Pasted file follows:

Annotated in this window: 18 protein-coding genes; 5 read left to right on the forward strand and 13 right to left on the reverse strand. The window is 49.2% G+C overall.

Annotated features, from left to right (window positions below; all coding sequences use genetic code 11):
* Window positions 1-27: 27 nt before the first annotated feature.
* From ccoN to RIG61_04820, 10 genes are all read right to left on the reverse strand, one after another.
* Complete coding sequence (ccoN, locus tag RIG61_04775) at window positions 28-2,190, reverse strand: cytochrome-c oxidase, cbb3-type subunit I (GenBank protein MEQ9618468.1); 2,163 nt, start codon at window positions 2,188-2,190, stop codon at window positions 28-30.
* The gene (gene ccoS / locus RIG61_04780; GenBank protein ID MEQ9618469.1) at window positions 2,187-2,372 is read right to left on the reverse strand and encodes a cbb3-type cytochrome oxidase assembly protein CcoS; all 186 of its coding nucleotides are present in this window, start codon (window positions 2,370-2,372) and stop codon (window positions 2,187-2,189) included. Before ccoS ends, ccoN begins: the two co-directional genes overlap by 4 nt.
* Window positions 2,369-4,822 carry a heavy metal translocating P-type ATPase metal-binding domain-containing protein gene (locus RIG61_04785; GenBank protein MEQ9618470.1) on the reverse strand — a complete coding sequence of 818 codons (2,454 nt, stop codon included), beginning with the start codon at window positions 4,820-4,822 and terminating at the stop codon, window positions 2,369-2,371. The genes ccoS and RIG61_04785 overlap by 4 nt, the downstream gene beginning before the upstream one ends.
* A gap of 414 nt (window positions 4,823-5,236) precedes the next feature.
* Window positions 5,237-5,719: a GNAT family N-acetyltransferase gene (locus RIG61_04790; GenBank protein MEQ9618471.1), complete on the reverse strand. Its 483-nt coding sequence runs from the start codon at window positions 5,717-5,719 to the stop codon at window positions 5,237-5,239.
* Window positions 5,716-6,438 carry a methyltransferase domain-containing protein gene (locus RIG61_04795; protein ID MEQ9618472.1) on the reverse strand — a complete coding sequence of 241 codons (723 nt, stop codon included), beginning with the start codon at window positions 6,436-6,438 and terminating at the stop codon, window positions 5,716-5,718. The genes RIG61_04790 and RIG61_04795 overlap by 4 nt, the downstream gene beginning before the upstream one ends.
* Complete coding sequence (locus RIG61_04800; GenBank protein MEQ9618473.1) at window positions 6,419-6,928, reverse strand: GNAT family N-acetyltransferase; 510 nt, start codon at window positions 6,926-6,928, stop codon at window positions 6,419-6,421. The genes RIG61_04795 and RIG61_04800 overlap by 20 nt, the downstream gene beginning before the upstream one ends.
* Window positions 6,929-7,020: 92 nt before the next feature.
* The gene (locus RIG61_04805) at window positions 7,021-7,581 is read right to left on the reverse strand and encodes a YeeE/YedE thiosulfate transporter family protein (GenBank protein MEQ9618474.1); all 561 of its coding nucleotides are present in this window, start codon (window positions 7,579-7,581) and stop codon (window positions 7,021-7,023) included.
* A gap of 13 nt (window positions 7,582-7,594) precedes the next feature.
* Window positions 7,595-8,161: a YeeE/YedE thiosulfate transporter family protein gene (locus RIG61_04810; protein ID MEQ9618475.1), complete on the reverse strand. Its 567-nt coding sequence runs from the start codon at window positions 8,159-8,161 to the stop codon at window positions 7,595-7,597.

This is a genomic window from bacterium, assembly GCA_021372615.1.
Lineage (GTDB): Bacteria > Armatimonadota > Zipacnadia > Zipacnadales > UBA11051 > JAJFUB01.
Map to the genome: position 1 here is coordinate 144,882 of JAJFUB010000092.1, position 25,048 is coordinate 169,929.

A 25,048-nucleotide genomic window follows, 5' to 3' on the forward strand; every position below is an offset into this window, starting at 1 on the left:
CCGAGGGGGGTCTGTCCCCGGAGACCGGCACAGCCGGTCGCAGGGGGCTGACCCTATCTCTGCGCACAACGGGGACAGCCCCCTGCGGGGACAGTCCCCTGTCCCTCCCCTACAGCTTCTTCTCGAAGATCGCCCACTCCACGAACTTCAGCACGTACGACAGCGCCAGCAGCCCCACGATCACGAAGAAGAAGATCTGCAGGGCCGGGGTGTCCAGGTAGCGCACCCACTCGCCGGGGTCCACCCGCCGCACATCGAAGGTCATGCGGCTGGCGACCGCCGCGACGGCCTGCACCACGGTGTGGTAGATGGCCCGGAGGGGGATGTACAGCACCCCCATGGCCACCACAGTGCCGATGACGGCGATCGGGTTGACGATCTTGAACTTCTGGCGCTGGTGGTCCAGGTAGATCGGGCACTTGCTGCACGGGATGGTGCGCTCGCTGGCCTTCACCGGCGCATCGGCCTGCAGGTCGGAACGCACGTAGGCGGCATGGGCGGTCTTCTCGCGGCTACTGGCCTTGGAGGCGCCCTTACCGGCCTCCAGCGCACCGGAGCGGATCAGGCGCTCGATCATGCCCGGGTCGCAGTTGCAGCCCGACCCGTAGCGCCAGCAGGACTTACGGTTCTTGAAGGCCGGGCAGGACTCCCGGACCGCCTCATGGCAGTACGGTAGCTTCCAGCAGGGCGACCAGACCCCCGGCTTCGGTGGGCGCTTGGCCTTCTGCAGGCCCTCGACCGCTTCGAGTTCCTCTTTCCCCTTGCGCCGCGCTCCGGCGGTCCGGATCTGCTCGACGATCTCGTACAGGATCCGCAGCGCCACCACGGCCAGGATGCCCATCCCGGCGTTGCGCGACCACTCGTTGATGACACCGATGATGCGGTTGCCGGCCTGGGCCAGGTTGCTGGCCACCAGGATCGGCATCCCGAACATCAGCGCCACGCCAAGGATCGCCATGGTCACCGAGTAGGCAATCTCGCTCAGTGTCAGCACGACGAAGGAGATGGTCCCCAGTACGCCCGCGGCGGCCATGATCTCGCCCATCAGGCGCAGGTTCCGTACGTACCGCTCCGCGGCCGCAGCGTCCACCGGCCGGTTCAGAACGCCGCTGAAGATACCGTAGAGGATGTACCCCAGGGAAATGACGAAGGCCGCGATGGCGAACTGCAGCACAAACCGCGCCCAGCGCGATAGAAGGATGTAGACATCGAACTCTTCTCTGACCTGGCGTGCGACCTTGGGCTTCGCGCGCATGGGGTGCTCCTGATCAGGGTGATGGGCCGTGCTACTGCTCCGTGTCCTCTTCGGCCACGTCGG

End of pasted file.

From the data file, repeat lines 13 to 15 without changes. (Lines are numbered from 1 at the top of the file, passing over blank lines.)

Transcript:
* The gene (locus RIG61_04805) at window positions 7,021-7,581 is read right to left on the reverse strand and encodes a YeeE/YedE thiosulfate transporter family protein (GenBank protein MEQ9618474.1); all 561 of its coding nucleotides are present in this window, start codon (window positions 7,579-7,581) and stop codon (window positions 7,021-7,023) included.
* A gap of 13 nt (window positions 7,582-7,594) precedes the next feature.
* Window positions 7,595-8,161: a YeeE/YedE thiosulfate transporter family protein gene (locus RIG61_04810; protein ID MEQ9618475.1), complete on the reverse strand. Its 567-nt coding sequence runs from the start codon at window positions 8,159-8,161 to the stop codon at window positions 7,595-7,597.